Researchers create the first single-atom optical switch - Potential device could be possible in a few years

02/03/2016 - 06:28

Dexter Johnson

You may have heard of the single-atom transistor that thumbed its nose at Moore’s Law once and for all. But that transistor was based on the electron, a relative slow poke. What if you could develop a single-atom transistor based on the movement of photons, which travel at the speed of light?



Ref: Atomic Scale Plasmonic Switch. Nano Letters (15 December 2015) | DOI: 10.1021/acs.nanolett.5b04537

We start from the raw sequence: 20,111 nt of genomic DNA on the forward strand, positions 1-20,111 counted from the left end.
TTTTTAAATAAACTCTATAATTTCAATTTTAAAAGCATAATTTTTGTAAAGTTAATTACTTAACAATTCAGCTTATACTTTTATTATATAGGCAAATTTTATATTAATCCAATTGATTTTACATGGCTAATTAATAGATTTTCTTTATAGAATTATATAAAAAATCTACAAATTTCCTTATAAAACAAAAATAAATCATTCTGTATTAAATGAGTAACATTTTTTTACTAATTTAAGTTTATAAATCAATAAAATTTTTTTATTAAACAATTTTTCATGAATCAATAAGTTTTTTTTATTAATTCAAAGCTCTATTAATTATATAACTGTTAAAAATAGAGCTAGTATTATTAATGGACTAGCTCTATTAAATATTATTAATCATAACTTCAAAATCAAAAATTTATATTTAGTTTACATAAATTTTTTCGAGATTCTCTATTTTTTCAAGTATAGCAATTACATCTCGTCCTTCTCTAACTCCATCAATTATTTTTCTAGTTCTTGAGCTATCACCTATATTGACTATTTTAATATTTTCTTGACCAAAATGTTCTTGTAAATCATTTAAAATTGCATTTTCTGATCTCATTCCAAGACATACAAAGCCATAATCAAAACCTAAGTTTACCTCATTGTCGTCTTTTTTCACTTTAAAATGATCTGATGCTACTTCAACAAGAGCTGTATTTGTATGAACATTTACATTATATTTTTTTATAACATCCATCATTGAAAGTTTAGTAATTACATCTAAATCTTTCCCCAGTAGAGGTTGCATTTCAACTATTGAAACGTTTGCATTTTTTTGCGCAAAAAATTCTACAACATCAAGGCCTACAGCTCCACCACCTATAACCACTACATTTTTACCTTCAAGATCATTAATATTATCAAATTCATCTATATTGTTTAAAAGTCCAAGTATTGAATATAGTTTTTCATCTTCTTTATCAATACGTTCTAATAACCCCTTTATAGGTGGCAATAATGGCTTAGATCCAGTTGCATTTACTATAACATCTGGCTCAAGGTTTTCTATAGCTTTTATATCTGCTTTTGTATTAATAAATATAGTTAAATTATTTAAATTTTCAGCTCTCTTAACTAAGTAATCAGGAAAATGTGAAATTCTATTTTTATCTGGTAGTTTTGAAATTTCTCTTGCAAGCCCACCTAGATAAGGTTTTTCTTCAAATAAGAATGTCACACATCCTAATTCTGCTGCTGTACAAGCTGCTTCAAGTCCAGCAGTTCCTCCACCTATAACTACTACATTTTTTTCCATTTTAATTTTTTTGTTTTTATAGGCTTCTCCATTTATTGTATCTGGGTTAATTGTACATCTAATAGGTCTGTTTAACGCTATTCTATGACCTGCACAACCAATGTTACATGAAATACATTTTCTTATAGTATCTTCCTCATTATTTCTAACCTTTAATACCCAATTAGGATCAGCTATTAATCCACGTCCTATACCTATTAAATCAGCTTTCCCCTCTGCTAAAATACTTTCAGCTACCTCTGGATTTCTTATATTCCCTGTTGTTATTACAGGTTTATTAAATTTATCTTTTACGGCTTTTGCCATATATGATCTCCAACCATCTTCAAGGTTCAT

The atom sets an ultimate scaling limit to Moore’s law in the electronics industry. While electronics research already explores atomic scales devices, photonics research still deals with devices at the micrometer scale. Here we demonstrate that photonic scaling, similar to electronics, is only limited by the atom. More precisely, we introduce an electrically controlled plasmonic switch operating at the atomic scale. The switch allows for fast and reproducible switching by means of the relocation of an individual or, at most, a few atoms in a plasmonic cavity. Depending on the location of the atom either of two distinct plasmonic cavity resonance states are supported. Experimental results show reversible digital optical switching with an extinction ratio of 9.2 dB and operation at room temperature up to MHz with femtojoule (fJ) power consumption for a single switch operation. This demonstration of an integrated quantum device allowing to control photons at the atomic level opens intriguing perspectives for a fully integrated and highly scalable chip platform, a platform where optics, electronics, and memory may be controlled at the single-atom level.